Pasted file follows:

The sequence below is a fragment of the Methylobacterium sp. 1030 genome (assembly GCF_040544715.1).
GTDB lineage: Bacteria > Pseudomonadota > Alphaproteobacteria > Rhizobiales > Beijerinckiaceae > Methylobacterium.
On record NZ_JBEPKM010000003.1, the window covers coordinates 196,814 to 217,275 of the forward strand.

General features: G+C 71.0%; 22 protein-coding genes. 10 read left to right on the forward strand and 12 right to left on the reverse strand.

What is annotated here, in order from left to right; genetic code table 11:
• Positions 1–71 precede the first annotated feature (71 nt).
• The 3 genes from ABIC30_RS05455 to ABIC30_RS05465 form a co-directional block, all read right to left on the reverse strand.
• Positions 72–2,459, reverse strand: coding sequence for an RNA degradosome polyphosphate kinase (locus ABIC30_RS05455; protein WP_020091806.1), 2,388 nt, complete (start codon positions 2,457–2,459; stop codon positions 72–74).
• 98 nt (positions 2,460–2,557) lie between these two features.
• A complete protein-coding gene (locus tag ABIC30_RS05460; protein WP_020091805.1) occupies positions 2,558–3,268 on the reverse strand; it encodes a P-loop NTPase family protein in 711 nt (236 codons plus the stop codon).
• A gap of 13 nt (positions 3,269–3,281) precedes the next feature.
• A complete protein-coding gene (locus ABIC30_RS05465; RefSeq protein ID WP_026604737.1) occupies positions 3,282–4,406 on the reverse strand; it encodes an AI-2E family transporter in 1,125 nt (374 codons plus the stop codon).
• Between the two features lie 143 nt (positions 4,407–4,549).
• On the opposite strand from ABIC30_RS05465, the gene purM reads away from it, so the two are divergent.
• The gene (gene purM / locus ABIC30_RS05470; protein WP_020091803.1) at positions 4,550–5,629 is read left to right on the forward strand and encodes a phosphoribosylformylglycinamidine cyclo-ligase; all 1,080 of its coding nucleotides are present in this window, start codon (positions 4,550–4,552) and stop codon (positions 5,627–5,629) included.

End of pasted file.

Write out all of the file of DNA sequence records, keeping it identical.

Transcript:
The sequence below is a fragment of the Methylobacterium sp. 1030 genome (assembly GCF_040544715.1).
GTDB lineage: Bacteria > Pseudomonadota > Alphaproteobacteria > Rhizobiales > Beijerinckiaceae > Methylobacterium.
On record NZ_JBEPKM010000003.1, the window covers coordinates 196,814 to 217,275 of the forward strand.

General features: G+C 71.0%; 22 protein-coding genes. 10 read left to right on the forward strand and 12 right to left on the reverse strand.

What is annotated here, in order from left to right; genetic code table 11:
• Positions 1–71 precede the first annotated feature (71 nt).
• The 3 genes from ABIC30_RS05455 to ABIC30_RS05465 form a co-directional block, all read right to left on the reverse strand.
• Positions 72–2,459, reverse strand: coding sequence for an RNA degradosome polyphosphate kinase (locus ABIC30_RS05455; protein WP_020091806.1), 2,388 nt, complete (start codon positions 2,457–2,459; stop codon positions 72–74).
• 98 nt (positions 2,460–2,557) lie between these two features.
• A complete protein-coding gene (locus tag ABIC30_RS05460; protein WP_020091805.1) occupies positions 2,558–3,268 on the reverse strand; it encodes a P-loop NTPase family protein in 711 nt (236 codons plus the stop codon).
• A gap of 13 nt (positions 3,269–3,281) precedes the next feature.
• A complete protein-coding gene (locus ABIC30_RS05465; RefSeq protein ID WP_026604737.1) occupies positions 3,282–4,406 on the reverse strand; it encodes an AI-2E family transporter in 1,125 nt (374 codons plus the stop codon).
• Between the two features lie 143 nt (positions 4,407–4,549).
• On the opposite strand from ABIC30_RS05465, the gene purM reads away from it, so the two are divergent.
• The gene (gene purM / locus ABIC30_RS05470; protein WP_020091803.1) at positions 4,550–5,629 is read left to right on the forward strand and encodes a phosphoribosylformylglycinamidine cyclo-ligase; all 1,080 of its coding nucleotides are present in this window, start codon (positions 4,550–4,552) and stop codon (positions 5,627–5,629) included.